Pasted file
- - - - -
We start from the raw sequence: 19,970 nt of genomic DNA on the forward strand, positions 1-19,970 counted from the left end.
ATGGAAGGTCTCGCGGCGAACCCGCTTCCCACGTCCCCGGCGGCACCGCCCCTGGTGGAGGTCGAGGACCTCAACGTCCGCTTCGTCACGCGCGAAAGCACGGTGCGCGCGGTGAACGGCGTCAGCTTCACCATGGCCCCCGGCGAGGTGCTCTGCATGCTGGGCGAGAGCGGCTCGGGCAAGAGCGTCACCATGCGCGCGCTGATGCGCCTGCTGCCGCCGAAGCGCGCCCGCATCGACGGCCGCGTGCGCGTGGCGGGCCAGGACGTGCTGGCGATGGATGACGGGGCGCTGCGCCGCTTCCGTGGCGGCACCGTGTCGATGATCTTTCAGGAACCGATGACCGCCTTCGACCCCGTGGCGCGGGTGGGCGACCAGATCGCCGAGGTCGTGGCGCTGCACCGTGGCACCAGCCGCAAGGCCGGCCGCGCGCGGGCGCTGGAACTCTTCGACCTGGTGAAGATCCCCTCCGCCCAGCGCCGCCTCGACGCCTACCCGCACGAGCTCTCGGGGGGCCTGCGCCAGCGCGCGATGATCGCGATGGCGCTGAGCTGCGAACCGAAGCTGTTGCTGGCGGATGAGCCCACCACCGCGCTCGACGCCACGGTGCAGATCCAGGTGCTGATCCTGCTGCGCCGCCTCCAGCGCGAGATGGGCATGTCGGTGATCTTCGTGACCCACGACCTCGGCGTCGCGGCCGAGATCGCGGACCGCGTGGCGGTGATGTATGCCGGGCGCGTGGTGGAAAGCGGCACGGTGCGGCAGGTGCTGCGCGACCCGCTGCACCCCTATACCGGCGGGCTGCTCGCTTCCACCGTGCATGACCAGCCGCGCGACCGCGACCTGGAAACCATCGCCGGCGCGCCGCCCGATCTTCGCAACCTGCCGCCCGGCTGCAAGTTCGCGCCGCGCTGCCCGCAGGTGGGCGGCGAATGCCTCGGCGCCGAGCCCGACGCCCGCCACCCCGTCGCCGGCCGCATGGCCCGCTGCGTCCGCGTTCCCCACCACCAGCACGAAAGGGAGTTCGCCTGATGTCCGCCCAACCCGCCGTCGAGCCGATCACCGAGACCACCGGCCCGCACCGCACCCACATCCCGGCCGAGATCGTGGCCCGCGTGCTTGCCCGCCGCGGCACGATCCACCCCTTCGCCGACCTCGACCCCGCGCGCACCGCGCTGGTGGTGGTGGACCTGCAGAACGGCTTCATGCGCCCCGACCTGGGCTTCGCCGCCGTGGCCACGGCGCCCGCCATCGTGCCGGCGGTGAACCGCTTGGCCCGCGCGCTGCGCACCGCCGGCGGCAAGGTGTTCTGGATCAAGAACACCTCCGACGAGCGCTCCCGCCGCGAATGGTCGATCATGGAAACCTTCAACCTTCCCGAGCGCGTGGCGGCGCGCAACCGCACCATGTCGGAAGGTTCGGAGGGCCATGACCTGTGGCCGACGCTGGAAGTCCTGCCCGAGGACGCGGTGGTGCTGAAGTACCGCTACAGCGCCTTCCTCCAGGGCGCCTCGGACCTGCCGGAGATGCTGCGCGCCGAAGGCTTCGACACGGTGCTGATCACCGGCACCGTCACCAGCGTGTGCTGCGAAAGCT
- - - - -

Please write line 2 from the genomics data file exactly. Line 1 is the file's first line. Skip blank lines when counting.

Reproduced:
ATGGAAGGTCTCGCGGCGAACCCGCTTCCCACGTCCCCGGCGGCACCGCCCCTGGTGGAGGTCGAGGACCTCAACGTCCGCTTCGTCACGCGCGAAAGCACGGTGCGCGCGGTGAACGGCGTCAGCTTCACCATGGCCCCCGGCGAGGTGCTCTGCATGCTGGGCGAGAGCGGCTCGGGCAAGAGCGTCACCATGCGCGCGCTGATGCGCCTGCTGCCGCCGAAGCGCGCCCGCATCGACGGCCGCGTGCGCGTGGCGGGCCAGGACGTGCTGGCGATGGATGACGGGGCGCTGCGCCGCTTCCGTGGCGGCACCGTGTCGATGATCTTTCAGGAACCGATGACCGCCTTCGACCCCGTGGCGCGGGTGGGCGACCAGATCGCCGAGGTCGTGGCGCTGCACCGTGGCACCAGCCGCAAGGCCGGCCGCGCGCGGGCGCTGGAACTCTTCGACCTGGTGAAGATCCCCTCCGCCCAGCGCCGCCTCGACGCCTACCCGCACGAGCTCTCGGGGGGCCTGCGCCAGCGCGCGATGATCGCGATGGCGCTGAGCTGCGAACCGAAGCTGTTGCTGGCGGATGAGCCCACCACCGCGCTCGACGCCACGGTGCAGATCCAGGTGCTGATCCTGCTGCGCCGCCTCCAGCGCGAGATGGGCATGTCGGTGATCTTCGTGACCCACGACCTCGGCGTCGCGGCCGAGATCGCGGACCGCGTGGCGGTGATGTATGCCGGGCGCGTGGTGGAAAGCGGCACGGTGCGGCAGGTGCTGCGCGACCCGCTGCACCCCTATACCGGCGGGCTGCTCGCTTCCACCGTGCATGACCAGCCGCGCGACCGCGACCTGGAAACCATCGCCGGCGCGCCGCCCGATCTTCGCAACCTGCCGCCCGGCTGCAAGTTCGCGCCGCGCTGCCCGCAGGTGGGCGGCGAATGCCTCGGCGCCGAGCCCGACGCCCGCCACCCCGTCGCCGGCCGCATGGCCCGCTGCGTCCGCGTTCCCCACCACCAGCACGAAAGGGAGTTCGCCTGATGTCCGCCCAACCCGCCGTCGAGCCGATCACCGAGACCACCGGCCCGCACCGCACCCACATCCCGGCCGAGATCGTGGCCCGCGTGCTTGCCCGCCGCGGCACGATCCACCCCTTCGCCGACCTCGACCCCGCGCGCACCGCGCTGGTGGTGGTGGACCTGCAGAACGGCTTCATGCGCCCCGACCTGGGCTTCGCCGCCGTGGCCACGGCGCCCGCCATCGTGCCGGCGGTGAACCGCTTGGCCCGCGCGCTGCGCACCGCCGGCGGCAAGGTGTTCTGGATCAAGAACACCTCCGACGAGCGCTCCCGCCGCGAATGGTCGATCATGGAAACCTTCAACCTTCCCGAGCGCGTGGCGGCGCGCAACCGCACCATGTCGGAAGGTTCGGAGGGCCATGACCTGTGGCCGACGCTGGAAGTCCTGCCCGAGGACGCGGTGGTGCTGAAGTACCGCTACAGCGCCTTCCTCCAGGGCGCCTCGGACCTGCCGGAGATGCTGCGCGCCGAAGGCTTCGACACGGTGCTGATCACCGGCACCGTCACCAGCGTGTGCTGCGAAAGCT